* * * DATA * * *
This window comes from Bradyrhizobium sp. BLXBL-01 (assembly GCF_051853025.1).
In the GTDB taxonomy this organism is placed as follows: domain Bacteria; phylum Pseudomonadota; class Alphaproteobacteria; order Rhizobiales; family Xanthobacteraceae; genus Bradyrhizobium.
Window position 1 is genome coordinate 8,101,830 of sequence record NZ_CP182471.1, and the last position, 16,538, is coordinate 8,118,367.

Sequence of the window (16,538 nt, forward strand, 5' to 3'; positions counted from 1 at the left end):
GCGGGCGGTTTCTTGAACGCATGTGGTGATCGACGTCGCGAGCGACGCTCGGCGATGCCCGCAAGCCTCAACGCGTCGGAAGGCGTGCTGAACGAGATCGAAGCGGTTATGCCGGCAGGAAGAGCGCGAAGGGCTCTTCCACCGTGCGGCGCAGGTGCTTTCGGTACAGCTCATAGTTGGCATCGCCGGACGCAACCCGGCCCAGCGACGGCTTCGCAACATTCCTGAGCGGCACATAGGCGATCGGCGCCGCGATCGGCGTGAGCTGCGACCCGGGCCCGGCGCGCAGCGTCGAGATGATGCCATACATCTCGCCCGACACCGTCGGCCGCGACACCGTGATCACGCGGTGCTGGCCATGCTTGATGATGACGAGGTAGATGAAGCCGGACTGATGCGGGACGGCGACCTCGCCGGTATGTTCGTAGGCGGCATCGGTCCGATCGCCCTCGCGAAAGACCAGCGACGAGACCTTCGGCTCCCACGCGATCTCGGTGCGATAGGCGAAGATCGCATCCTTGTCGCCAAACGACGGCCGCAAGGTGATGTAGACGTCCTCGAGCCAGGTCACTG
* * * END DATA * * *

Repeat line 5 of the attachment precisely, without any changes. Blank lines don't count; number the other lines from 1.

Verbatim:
GCGGGCGGTTTCTTGAACGCATGTGGTGATCGACGTCGCGAGCGACGCTCGGCGATGCCCGCAAGCCTCAACGCGTCGGAAGGCGTGCTGAACGAGATCGAAGCGGTTATGCCGGCAGGAAGAGCGCGAAGGGCTCTTCCACCGTGCGGCGCAGGTGCTTTCGGTACAGCTCATAGTTGGCATCGCCGGACGCAACCCGGCCCAGCGACGGCTTCGCAACATTCCTGAGCGGCACATAGGCGATCGGCGCCGCGATCGGCGTGAGCTGCGACCCGGGCCCGGCGCGCAGCGTCGAGATGATGCCATACATCTCGCCCGACACCGTCGGCCGCGACACCGTGATCACGCGGTGCTGGCCATGCTTGATGATGACGAGGTAGATGAAGCCGGACTGATGCGGGACGGCGACCTCGCCGGTATGTTCGTAGGCGGCATCGGTCCGATCGCCCTCGCGAAAGACCAGCGACGAGACCTTCGGCTCCCACGCGATCTCGGTGCGATAGGCGAAGATCGCATCCTTGTCGCCAAACGACGGCCGCAAGGTGATGTAGACGTCCTCGAGCCAGGTCACTG